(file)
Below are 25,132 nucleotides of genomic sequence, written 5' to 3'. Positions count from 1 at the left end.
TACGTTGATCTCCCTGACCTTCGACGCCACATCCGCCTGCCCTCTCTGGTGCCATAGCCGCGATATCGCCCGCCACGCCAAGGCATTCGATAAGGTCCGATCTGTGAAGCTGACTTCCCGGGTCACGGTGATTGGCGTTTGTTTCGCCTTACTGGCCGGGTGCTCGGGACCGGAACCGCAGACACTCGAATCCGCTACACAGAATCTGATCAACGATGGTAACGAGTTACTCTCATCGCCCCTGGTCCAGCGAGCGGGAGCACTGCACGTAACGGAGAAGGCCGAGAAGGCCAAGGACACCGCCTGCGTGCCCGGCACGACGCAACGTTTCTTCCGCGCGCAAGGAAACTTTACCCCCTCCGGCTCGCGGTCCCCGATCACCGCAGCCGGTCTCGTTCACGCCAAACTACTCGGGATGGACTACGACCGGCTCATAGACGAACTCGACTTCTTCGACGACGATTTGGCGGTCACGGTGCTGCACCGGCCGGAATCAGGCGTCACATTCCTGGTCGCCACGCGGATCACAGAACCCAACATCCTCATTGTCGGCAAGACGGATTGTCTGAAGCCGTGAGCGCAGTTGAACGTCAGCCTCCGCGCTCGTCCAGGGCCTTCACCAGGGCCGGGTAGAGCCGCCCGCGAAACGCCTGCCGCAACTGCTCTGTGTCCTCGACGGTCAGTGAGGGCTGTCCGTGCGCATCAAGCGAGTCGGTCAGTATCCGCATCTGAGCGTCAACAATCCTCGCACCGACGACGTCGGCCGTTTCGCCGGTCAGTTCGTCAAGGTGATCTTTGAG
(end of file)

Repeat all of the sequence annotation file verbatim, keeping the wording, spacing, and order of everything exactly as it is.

Below are 25,132 nucleotides of genomic sequence, written 5' to 3'. Positions count from 1 at the left end.
TACGTTGATCTCCCTGACCTTCGACGCCACATCCGCCTGCCCTCTCTGGTGCCATAGCCGCGATATCGCCCGCCACGCCAAGGCATTCGATAAGGTCCGATCTGTGAAGCTGACTTCCCGGGTCACGGTGATTGGCGTTTGTTTCGCCTTACTGGCCGGGTGCTCGGGACCGGAACCGCAGACACTCGAATCCGCTACACAGAATCTGATCAACGATGGTAACGAGTTACTCTCATCGCCCCTGGTCCAGCGAGCGGGAGCACTGCACGTAACGGAGAAGGCCGAGAAGGCCAAGGACACCGCCTGCGTGCCCGGCACGACGCAACGTTTCTTCCGCGCGCAAGGAAACTTTACCCCCTCCGGCTCGCGGTCCCCGATCACCGCAGCCGGTCTCGTTCACGCCAAACTACTCGGGATGGACTACGACCGGCTCATAGACGAACTCGACTTCTTCGACGACGATTTGGCGGTCACGGTGCTGCACCGGCCGGAATCAGGCGTCACATTCCTGGTCGCCACGCGGATCACAGAACCCAACATCCTCATTGTCGGCAAGACGGATTGTCTGAAGCCGTGAGCGCAGTTGAACGTCAGCCTCCGCGCTCGTCCAGGGCCTTCACCAGGGCCGGGTAGAGCCGCCCGCGAAACGCCTGCCGCAACTGCTCTGTGTCCTCGACGGTCAGTGAGGGCTGTCCGTGCGCATCAAGCGAGTCGGTCAGTATCCGCATCTGAGCGTCAACAATCCTCGCACCGACGACGTCGGCCGTTTCGCCGGTCAGTTCGTCAAGGTGATCTTTGAG